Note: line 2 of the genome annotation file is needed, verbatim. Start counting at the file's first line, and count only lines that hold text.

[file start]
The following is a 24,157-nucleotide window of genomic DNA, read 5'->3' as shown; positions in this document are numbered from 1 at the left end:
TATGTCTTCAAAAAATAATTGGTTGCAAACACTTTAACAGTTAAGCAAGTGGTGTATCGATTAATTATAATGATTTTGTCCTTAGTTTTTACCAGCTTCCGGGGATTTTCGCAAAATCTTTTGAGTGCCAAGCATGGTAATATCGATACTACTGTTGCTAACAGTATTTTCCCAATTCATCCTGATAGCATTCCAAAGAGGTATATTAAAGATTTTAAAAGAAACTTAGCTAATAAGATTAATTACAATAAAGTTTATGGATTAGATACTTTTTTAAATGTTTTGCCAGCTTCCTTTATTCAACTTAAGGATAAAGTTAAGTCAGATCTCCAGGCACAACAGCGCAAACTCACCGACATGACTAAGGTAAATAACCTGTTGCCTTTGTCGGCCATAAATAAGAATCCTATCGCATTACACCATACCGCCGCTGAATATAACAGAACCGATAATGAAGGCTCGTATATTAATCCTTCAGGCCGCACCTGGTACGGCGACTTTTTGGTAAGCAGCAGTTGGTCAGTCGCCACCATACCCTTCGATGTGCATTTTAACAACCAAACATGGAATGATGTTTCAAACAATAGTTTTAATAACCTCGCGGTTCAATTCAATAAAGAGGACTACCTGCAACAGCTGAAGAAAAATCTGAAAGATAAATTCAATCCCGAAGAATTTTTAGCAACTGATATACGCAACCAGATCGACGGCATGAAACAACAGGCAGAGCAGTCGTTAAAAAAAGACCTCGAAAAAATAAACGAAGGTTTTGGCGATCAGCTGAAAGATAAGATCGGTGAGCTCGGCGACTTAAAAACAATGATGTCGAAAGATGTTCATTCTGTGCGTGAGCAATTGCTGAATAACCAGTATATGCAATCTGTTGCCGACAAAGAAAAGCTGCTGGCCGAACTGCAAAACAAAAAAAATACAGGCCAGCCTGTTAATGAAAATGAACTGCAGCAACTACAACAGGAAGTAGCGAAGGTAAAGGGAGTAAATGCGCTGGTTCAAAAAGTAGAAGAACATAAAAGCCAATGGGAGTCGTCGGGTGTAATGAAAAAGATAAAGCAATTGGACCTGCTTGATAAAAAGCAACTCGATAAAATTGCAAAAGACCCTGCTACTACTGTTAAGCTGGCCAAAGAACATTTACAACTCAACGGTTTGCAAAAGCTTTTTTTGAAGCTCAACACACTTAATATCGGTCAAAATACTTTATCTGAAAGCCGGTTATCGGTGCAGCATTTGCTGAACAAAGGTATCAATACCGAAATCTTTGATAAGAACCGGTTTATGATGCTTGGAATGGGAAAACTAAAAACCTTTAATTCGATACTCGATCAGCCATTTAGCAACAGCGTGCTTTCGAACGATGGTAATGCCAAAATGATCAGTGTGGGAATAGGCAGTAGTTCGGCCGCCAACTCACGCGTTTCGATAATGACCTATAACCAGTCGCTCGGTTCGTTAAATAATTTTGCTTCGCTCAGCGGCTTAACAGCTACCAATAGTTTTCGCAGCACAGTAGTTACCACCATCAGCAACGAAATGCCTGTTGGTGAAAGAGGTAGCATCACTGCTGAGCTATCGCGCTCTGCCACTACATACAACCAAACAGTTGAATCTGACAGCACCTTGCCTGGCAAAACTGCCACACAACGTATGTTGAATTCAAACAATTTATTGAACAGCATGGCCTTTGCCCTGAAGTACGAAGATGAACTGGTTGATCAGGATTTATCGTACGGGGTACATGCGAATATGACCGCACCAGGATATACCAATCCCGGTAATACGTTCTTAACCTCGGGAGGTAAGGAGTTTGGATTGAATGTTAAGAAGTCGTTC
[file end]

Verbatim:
TATGTCTTCAAAAAATAATTGGTTGCAAACACTTTAACAGTTAAGCAAGTGGTGTATCGATTAATTATAATGATTTTGTCCTTAGTTTTTACCAGCTTCCGGGGATTTTCGCAAAATCTTTTGAGTGCCAAGCATGGTAATATCGATACTACTGTTGCTAACAGTATTTTCCCAATTCATCCTGATAGCATTCCAAAGAGGTATATTAAAGATTTTAAAAGAAACTTAGCTAATAAGATTAATTACAATAAAGTTTATGGATTAGATACTTTTTTAAATGTTTTGCCAGCTTCCTTTATTCAACTTAAGGATAAAGTTAAGTCAGATCTCCAGGCACAACAGCGCAAACTCACCGACATGACTAAGGTAAATAACCTGTTGCCTTTGTCGGCCATAAATAAGAATCCTATCGCATTACACCATACCGCCGCTGAATATAACAGAACCGATAATGAAGGCTCGTATATTAATCCTTCAGGCCGCACCTGGTACGGCGACTTTTTGGTAAGCAGCAGTTGGTCAGTCGCCACCATACCCTTCGATGTGCATTTTAACAACCAAACATGGAATGATGTTTCAAACAATAGTTTTAATAACCTCGCGGTTCAATTCAATAAAGAGGACTACCTGCAACAGCTGAAGAAAAATCTGAAAGATAAATTCAATCCCGAAGAATTTTTAGCAACTGATATACGCAACCAGATCGACGGCATGAAACAACAGGCAGAGCAGTCGTTAAAAAAAGACCTCGAAAAAATAAACGAAGGTTTTGGCGATCAGCTGAAAGATAAGATCGGTGAGCTCGGCGACTTAAAAACAATGATGTCGAAAGATGTTCATTCTGTGCGTGAGCAATTGCTGAATAACCAGTATATGCAATCTGTTGCCGACAAAGAAAAGCTGCTGGCCGAACTGCAAAACAAAAAAAATACAGGCCAGCCTGTTAATGAAAATGAACTGCAGCAACTACAACAGGAAGTAGCGAAGGTAAAGGGAGTAAATGCGCTGGTTCAAAAAGTAGAAGAACATAAAAGCCAATGGGAGTCGTCGGGTGTAATGAAAAAGATAAAGCAATTGGACCTGCTTGATAAAAAGCAACTCGATAAAATTGCAAAAGACCCTGCTACTACTGTTAAGCTGGCCAAAGAACATTTACAACTCAACGGTTTGCAAAAGCTTTTTTTGAAGCTCAACACACTTAATATCGGTCAAAATACTTTATCTGAAAGCCGGTTATCGGTGCAGCATTTGCTGAACAAAGGTATCAATACCGAAATCTTTGATAAGAACCGGTTTATGATGCTTGGAATGGGAAAACTAAAAACCTTTAATTCGATACTCGATCAGCCATTTAGCAACAGCGTGCTTTCGAACGATGGTAATGCCAAAATGATCAGTGTGGGAATAGGCAGTAGTTCGGCCGCCAACTCACGCGTTTCGATAATGACCTATAACCAGTCGCTCGGTTCGTTAAATAATTTTGCTTCGCTCAGCGGCTTAACAGCTACCAATAGTTTTCGCAGCACAGTAGTTACCACCATCAGCAACGAAATGCCTGTTGGTGAAAGAGGTAGCATCACTGCTGAGCTATCGCGCTCTGCCACTACATACAACCAAACAGTTGAATCTGACAGCACCTTGCCTGGCAAAACTGCCACACAACGTATGTTGAATTCAAACAATTTATTGAACAGCATGGCCTTTGCCCTGAAGTACGAAGATGAACTGGTTGATCAGGATTTATCGTACGGGGTACATGCGAATATGACCGCACCAGGATATACCAATCCCGGTAATACGTTCTTAACCTCGGGAGGTAAGGAGTTTGGATTGAATGTTAAGAAGTCGTTC